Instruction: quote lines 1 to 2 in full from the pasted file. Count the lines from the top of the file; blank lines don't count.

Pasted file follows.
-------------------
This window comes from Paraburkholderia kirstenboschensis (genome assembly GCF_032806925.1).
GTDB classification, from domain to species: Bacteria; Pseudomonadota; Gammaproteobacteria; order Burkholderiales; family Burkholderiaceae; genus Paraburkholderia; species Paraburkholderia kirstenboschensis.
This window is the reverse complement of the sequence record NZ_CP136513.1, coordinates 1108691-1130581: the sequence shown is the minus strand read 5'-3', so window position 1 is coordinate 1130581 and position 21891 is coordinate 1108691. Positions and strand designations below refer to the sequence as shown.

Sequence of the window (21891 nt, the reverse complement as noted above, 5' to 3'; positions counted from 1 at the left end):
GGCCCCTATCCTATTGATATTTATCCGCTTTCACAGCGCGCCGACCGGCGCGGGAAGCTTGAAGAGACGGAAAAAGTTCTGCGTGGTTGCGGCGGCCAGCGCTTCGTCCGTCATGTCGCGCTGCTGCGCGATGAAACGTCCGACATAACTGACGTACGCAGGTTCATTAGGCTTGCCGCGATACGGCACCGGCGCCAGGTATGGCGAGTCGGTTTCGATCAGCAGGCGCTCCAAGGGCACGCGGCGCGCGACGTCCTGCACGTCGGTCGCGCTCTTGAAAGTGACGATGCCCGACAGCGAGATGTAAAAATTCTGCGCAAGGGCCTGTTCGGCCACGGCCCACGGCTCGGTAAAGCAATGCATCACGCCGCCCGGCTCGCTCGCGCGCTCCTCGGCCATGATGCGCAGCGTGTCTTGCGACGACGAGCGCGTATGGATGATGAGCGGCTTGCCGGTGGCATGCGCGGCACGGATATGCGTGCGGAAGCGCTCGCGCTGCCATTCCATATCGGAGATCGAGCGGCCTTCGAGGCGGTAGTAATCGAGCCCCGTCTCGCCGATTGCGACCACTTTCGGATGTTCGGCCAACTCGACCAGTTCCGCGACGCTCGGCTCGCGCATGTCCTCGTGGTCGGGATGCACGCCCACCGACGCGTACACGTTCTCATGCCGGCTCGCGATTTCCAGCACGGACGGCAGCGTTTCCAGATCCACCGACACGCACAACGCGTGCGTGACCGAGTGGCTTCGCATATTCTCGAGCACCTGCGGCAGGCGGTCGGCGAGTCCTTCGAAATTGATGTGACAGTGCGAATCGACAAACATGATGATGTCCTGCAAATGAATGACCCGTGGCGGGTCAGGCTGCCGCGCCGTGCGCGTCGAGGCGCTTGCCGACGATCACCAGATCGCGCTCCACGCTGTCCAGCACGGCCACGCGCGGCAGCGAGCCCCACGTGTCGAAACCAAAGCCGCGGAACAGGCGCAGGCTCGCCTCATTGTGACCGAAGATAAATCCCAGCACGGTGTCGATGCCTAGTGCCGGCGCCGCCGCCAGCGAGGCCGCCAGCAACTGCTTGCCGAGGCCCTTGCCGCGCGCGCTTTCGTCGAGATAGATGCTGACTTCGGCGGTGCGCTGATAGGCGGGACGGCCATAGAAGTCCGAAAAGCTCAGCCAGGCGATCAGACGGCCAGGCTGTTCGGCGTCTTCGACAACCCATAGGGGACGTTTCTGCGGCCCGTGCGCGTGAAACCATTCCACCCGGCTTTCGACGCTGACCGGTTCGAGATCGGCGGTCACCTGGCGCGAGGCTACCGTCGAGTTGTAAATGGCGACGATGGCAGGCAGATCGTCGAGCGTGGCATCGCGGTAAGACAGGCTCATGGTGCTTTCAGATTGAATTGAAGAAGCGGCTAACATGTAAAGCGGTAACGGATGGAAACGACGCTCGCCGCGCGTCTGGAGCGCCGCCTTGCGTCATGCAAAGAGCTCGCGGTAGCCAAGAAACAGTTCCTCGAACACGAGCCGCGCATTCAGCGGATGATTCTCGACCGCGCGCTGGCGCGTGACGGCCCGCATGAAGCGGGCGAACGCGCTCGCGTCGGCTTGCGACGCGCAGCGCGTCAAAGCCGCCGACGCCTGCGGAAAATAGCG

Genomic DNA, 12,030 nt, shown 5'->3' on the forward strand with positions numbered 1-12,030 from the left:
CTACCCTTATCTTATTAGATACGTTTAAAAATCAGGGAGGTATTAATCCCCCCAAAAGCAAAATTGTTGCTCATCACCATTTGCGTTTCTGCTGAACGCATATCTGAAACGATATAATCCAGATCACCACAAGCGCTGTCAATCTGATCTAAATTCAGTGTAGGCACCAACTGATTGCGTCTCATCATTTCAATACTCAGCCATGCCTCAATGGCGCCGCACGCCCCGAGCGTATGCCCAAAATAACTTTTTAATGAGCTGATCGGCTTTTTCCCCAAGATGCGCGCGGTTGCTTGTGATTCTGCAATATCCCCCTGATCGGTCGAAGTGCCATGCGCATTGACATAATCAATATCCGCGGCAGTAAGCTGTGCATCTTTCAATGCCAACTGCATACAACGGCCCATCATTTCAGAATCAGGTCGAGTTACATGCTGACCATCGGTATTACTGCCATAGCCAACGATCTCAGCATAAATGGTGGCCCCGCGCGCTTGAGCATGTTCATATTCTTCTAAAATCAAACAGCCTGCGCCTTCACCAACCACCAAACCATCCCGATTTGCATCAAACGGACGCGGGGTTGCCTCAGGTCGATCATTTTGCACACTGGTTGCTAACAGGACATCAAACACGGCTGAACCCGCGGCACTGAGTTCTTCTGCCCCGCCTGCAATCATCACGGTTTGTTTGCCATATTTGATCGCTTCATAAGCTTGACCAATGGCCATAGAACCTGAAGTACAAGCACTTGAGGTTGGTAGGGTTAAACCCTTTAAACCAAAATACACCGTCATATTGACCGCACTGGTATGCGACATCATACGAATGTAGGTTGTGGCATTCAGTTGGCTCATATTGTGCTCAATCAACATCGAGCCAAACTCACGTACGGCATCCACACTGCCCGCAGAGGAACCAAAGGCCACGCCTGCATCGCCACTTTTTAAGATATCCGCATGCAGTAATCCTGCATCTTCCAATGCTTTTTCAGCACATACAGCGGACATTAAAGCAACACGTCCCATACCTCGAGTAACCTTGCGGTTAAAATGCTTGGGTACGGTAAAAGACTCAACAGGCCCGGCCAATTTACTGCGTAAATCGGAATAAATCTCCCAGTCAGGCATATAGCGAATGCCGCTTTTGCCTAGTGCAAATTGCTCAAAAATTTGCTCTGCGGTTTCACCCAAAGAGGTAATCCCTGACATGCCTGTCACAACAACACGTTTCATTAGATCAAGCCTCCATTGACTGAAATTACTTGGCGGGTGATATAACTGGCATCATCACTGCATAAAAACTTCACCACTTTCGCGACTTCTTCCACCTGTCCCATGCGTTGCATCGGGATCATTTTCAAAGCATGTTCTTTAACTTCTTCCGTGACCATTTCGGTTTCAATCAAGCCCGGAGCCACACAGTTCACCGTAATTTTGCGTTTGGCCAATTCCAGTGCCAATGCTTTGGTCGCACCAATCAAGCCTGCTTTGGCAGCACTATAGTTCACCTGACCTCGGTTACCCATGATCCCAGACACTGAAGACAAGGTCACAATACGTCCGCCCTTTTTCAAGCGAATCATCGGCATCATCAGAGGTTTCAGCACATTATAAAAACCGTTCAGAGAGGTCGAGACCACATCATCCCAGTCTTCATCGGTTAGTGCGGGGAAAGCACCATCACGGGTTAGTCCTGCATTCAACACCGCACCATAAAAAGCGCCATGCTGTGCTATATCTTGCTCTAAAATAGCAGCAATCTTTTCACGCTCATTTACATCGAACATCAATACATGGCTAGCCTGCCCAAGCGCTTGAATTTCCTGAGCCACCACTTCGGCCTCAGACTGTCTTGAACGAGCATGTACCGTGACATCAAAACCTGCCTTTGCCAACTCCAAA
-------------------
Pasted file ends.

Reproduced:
This window comes from Paraburkholderia kirstenboschensis (genome assembly GCF_032806925.1).
GTDB classification, from domain to species: Bacteria; Pseudomonadota; Gammaproteobacteria; order Burkholderiales; family Burkholderiaceae; genus Paraburkholderia; species Paraburkholderia kirstenboschensis.